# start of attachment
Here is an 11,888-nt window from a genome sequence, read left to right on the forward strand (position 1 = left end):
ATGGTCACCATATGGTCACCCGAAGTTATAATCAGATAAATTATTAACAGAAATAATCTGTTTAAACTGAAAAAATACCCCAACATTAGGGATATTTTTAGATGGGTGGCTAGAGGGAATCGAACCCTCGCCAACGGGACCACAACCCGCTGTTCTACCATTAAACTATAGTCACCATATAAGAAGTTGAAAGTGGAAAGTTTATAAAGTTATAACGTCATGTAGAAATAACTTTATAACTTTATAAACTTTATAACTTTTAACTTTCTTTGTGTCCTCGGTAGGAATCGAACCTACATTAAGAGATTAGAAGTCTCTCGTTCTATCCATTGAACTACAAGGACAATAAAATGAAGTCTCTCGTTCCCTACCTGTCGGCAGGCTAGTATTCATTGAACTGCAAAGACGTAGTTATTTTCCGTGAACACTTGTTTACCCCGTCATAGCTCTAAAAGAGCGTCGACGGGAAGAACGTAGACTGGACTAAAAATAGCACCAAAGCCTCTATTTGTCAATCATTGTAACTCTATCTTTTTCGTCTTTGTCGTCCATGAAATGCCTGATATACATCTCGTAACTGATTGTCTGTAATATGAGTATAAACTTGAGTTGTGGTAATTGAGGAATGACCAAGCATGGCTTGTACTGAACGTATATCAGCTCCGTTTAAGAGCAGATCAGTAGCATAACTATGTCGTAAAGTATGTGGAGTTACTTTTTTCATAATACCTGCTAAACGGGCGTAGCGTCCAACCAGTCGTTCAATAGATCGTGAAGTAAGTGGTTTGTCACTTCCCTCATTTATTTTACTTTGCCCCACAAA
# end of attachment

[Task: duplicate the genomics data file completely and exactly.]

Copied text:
Here is an 11,888-nt window from a genome sequence, read left to right on the forward strand (position 1 = left end):
ATGGTCACCATATGGTCACCCGAAGTTATAATCAGATAAATTATTAACAGAAATAATCTGTTTAAACTGAAAAAATACCCCAACATTAGGGATATTTTTAGATGGGTGGCTAGAGGGAATCGAACCCTCGCCAACGGGACCACAACCCGCTGTTCTACCATTAAACTATAGTCACCATATAAGAAGTTGAAAGTGGAAAGTTTATAAAGTTATAACGTCATGTAGAAATAACTTTATAACTTTATAAACTTTATAACTTTTAACTTTCTTTGTGTCCTCGGTAGGAATCGAACCTACATTAAGAGATTAGAAGTCTCTCGTTCTATCCATTGAACTACAAGGACAATAAAATGAAGTCTCTCGTTCCCTACCTGTCGGCAGGCTAGTATTCATTGAACTGCAAAGACGTAGTTATTTTCCGTGAACACTTGTTTACCCCGTCATAGCTCTAAAAGAGCGTCGACGGGAAGAACGTAGACTGGACTAAAAATAGCACCAAAGCCTCTATTTGTCAATCATTGTAACTCTATCTTTTTCGTCTTTGTCGTCCATGAAATGCCTGATATACATCTCGTAACTGATTGTCTGTAATATGAGTATAAACTTGAGTTGTGGTAATTGAGGAATGACCAAGCATGGCTTGTACTGAACGTATATCAGCTCCGTTTAAGAGCAGATCAGTAGCATAACTATGTCGTAAAGTATGTGGAGTTACTTTTTTCATAATACCTGCTAAACGGGCGTAGCGTCCAACCAGTCGTTCAATAGATCGTGAAGTAAGTGGTTTGTCACTTCCCTCATTTATTTTACTTTGCCCCACAAA